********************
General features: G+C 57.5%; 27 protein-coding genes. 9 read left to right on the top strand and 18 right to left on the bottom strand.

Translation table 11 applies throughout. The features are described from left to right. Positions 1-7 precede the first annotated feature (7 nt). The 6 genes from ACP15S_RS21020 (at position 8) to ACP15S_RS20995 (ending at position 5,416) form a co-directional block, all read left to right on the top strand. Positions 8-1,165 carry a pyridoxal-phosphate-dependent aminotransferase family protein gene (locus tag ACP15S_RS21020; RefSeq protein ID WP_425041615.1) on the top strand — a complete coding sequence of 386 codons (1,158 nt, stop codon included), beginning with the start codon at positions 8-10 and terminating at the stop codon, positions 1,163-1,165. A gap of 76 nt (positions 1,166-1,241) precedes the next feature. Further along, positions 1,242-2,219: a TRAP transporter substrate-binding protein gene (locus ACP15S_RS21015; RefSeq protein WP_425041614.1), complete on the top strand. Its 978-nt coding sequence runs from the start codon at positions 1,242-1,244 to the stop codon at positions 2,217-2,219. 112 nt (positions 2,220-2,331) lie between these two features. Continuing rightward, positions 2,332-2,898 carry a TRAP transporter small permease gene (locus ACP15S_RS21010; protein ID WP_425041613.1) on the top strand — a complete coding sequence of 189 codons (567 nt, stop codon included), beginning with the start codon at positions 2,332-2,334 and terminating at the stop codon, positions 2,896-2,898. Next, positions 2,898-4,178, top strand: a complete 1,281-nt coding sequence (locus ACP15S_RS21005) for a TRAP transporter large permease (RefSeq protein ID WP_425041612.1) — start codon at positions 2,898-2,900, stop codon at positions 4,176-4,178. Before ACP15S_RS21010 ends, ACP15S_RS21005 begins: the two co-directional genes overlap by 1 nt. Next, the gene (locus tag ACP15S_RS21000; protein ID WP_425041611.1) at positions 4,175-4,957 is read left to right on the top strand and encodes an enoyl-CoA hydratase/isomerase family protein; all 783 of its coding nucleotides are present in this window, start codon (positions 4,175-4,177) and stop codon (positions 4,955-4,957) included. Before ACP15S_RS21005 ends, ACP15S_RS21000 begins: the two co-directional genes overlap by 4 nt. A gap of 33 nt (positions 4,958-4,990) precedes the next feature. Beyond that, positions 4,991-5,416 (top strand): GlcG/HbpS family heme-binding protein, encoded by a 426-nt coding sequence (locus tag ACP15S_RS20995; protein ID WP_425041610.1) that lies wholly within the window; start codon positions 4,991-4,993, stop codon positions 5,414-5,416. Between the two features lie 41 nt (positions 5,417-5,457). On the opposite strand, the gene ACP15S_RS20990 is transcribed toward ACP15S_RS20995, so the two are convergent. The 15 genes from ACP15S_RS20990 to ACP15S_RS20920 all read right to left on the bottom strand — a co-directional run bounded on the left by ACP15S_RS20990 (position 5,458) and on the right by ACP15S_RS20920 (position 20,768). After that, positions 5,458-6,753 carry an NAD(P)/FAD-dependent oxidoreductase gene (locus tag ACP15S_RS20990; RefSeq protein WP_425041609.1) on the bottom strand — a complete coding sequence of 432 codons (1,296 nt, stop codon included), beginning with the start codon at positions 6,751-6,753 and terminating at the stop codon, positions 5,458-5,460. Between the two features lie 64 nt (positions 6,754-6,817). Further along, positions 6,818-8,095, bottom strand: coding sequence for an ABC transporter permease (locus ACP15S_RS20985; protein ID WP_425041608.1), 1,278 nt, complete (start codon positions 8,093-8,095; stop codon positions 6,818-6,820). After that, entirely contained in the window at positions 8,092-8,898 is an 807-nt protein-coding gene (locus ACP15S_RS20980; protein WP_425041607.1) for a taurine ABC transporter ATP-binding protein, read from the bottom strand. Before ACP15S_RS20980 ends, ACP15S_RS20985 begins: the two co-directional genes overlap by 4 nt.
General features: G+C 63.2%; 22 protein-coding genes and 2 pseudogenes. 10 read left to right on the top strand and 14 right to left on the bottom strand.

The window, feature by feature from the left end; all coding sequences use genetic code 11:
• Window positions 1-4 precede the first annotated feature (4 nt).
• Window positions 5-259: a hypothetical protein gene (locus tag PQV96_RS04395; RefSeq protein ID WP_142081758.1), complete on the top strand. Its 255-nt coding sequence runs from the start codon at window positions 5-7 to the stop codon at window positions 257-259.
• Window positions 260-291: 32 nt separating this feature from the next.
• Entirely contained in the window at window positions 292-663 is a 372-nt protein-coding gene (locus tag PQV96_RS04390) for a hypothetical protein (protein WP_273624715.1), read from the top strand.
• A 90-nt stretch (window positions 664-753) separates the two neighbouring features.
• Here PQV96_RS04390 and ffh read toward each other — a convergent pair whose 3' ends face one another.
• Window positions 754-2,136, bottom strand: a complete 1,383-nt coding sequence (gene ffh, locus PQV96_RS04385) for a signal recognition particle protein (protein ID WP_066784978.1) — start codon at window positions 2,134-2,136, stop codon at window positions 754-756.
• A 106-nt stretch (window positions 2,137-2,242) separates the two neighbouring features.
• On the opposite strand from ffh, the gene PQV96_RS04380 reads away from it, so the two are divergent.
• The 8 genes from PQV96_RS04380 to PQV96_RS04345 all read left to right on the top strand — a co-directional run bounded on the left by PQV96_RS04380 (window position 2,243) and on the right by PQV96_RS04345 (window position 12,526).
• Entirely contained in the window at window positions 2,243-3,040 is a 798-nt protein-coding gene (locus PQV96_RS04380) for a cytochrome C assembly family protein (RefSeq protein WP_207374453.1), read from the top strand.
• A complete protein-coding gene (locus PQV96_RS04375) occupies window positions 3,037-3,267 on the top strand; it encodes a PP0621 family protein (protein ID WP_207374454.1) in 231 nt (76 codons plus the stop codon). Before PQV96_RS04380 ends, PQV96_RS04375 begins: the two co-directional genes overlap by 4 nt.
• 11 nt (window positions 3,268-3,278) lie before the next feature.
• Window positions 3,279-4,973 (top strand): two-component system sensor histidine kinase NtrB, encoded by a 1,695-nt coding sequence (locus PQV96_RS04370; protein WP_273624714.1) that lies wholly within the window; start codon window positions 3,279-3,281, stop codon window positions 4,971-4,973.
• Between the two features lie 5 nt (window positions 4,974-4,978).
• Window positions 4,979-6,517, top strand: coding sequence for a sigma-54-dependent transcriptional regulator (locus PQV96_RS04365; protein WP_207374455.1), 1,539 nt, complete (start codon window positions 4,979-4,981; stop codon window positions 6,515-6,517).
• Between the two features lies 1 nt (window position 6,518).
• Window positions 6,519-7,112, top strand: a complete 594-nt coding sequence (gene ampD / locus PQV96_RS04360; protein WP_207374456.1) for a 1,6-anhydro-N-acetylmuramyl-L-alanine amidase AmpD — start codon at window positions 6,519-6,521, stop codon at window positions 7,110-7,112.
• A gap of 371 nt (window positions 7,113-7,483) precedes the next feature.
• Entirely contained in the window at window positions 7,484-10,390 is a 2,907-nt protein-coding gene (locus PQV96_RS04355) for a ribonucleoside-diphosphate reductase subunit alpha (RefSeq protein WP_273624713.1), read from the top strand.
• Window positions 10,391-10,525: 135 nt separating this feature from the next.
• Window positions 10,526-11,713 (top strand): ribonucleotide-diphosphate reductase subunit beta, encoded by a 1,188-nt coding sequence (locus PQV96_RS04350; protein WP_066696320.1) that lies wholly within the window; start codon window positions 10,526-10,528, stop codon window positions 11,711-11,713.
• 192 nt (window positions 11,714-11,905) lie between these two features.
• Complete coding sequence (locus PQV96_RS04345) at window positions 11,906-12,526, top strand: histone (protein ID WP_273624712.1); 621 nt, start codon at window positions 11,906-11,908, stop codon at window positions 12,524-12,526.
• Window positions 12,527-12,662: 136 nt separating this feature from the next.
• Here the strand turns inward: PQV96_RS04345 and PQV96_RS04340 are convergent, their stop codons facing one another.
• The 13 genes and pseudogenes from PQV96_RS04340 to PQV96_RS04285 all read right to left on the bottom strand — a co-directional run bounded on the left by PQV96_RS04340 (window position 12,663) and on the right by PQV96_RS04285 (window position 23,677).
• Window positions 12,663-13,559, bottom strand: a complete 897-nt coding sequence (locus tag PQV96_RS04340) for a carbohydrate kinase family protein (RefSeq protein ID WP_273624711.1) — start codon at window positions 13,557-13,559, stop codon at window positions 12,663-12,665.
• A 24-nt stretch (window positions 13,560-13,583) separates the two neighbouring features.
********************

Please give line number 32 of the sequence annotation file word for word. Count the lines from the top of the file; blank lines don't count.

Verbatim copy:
• Window positions 12,663-13,559, bottom strand: a complete 897-nt coding sequence (locus tag PQV96_RS04340) for a carbohydrate kinase family protein (RefSeq protein ID WP_273624711.1) — start codon at window positions 13,557-13,559, stop codon at window positions 12,663-12,665.